Tracking Down Exception Errors With objc_exception_throw

When an application throws an exception, there is debug information shown in the console – below is the output in the console for an NSInvalidArgumentException:

Although helpful, depending on the size of your application, it may take quite some time to find the offending code. One way to better track exceptions is to catch them, as shown in this post Try, Catch and Finally. However, wrapping every potential condition is not always practical. There is another way to track down exception errors.

With a symbolic breakpoint, we can force the runtime to stop on the line of code that is generating the exception. Select the breakpoint tab (in the Project navigator) and tap the + in the lower left corner to create a new symbolic breakpoint. Enter objc_exception_throw for the Symbol as shown below:

When you run the application with the symbolic breakpoint enabled, the code will stop at the offending line:

Notice in the console the reference to obj_exception_throw and Pending breakpoint – the debugger stops before the actual line of code executed.

When you experience an exception that is not wrapped in a try/catch block, give the symbolic breakpoint a go.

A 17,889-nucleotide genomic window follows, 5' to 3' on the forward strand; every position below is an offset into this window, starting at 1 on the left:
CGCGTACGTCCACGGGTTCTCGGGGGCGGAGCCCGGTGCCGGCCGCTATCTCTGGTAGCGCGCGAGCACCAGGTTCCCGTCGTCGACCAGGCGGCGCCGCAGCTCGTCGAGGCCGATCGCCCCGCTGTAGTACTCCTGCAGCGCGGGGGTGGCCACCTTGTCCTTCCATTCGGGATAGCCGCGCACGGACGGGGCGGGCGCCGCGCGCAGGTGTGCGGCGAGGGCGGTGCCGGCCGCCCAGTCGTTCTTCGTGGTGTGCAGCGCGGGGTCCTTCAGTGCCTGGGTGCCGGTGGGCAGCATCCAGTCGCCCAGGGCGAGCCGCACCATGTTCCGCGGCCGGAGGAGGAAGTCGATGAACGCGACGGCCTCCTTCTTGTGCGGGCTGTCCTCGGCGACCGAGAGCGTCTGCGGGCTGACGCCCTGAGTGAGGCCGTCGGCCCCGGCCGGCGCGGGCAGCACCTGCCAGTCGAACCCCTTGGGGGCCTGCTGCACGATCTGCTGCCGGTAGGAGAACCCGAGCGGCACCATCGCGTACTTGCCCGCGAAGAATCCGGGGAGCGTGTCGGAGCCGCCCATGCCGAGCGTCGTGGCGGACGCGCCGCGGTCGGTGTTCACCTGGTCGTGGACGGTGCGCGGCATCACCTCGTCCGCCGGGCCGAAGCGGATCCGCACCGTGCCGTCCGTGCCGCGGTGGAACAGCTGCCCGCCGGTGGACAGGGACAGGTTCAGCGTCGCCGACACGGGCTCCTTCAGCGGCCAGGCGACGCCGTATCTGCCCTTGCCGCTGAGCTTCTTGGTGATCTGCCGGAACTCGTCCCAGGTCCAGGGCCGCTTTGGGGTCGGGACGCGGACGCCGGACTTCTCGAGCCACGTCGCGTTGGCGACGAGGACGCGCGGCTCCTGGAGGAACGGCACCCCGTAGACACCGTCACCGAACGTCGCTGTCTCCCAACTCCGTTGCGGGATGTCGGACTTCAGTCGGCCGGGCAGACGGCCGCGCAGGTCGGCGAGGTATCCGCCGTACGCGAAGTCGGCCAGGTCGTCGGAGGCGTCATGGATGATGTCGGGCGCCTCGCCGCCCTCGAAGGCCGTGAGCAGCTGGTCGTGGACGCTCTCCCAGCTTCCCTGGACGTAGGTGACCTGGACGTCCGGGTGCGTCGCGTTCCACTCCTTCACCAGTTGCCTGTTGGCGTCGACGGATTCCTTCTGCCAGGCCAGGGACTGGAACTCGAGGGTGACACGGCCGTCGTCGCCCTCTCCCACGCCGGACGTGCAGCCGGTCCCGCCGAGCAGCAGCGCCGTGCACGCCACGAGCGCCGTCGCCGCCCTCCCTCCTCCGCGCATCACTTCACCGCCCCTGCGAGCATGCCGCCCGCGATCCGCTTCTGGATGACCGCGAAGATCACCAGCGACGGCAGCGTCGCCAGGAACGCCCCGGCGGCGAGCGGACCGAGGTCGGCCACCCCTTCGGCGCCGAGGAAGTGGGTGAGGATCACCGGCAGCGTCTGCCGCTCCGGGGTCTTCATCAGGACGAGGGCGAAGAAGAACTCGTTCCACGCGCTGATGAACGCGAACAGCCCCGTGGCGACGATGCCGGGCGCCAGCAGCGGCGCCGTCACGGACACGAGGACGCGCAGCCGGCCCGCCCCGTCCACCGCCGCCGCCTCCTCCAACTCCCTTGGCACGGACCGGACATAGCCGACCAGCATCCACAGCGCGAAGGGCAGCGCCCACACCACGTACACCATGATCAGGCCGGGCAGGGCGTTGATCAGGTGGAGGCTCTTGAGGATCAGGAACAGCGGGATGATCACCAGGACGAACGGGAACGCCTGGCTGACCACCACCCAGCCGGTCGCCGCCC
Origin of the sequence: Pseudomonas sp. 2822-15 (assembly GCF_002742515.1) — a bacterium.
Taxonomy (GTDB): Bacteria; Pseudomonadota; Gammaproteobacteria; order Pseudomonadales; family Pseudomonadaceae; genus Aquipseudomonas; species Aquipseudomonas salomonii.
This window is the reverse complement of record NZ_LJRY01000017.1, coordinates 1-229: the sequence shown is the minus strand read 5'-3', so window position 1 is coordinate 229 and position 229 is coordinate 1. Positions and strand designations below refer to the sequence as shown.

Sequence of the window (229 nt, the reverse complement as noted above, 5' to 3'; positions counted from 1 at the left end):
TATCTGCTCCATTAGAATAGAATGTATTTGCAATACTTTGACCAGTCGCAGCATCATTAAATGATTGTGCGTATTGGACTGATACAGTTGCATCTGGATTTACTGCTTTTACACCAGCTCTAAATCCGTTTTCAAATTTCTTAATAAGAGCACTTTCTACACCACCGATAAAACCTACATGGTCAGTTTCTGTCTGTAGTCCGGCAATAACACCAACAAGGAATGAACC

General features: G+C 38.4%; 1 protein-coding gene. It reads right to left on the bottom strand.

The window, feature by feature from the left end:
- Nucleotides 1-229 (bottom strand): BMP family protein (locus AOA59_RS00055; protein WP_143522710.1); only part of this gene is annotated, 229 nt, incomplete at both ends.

1. When you’re using the plus-button down there you might just as well select “Add Exception Breakpoint…” instead of “Add Symbolic Breakpoint…”. Aside from not having to type the “obj_exception_throw” yourself, this has two advantages: 1) you can also catch C++ exceptions and 2) you can choose whether to stop when the exception is thrown (as does the solution in this blog entry) or when the exception is caught (helps you debug your catching code).

  2. We need more posts like this! Code posts are a dime a dozen nowadays, but there is no repository for great information like this.

  3. You can also just choose “Add Exception Breakpoint” after tapping the “+”.

    Note that if you have a different exception that is frequently thrown and caught, you will want to disable the breakpoint when not actively tracking down a crash, because the exception breakpoint doesn’t know enough

    An interesting follow-up article would be to examine all of the different things that you can do after hitting the exception breakpoint, including traversing the call stack using the Debug Navigator (cmd-5) and looking at the values that led up to the crash, or noting which thread the crash occurred in.

    Also, I’ve never really tried specifying actions to take when the exception is hit (see Action: Click to add an action) in the Add Exception Breakpoint dialog). Do you have any favorites? Maybe “Debugger Command: bt” to get the call stack?

    Anyway, great article — thanks John, all of your stuff is helpful and well written.

  4. Amazing! Simply amazing! Where do you learn these things?? Thank you very much for sharing all this knowledge! Today I’ve learned a lot!! :D

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